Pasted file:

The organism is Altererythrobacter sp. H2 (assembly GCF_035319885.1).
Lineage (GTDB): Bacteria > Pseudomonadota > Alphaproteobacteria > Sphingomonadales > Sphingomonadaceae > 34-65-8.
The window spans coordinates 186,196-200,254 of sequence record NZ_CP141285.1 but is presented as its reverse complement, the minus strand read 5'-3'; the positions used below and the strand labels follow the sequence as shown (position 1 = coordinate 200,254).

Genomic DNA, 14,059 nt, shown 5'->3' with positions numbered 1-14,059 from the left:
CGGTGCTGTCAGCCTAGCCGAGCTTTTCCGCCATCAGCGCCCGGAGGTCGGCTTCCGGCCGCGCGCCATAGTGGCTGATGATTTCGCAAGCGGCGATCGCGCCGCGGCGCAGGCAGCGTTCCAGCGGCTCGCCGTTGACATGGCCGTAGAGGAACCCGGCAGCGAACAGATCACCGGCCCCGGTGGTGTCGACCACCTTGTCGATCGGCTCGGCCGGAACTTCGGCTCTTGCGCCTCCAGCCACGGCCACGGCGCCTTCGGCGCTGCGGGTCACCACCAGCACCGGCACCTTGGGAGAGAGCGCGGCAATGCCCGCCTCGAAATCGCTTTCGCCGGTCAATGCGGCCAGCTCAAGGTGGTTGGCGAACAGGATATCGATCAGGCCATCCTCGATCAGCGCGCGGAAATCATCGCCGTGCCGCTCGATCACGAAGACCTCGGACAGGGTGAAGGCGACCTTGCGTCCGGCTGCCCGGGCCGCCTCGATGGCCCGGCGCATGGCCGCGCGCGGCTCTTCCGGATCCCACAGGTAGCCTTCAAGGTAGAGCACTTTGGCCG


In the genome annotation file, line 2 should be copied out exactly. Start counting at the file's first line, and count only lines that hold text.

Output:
Lineage (GTDB): Bacteria > Pseudomonadota > Alphaproteobacteria > Sphingomonadales > Sphingomonadaceae > 34-65-8.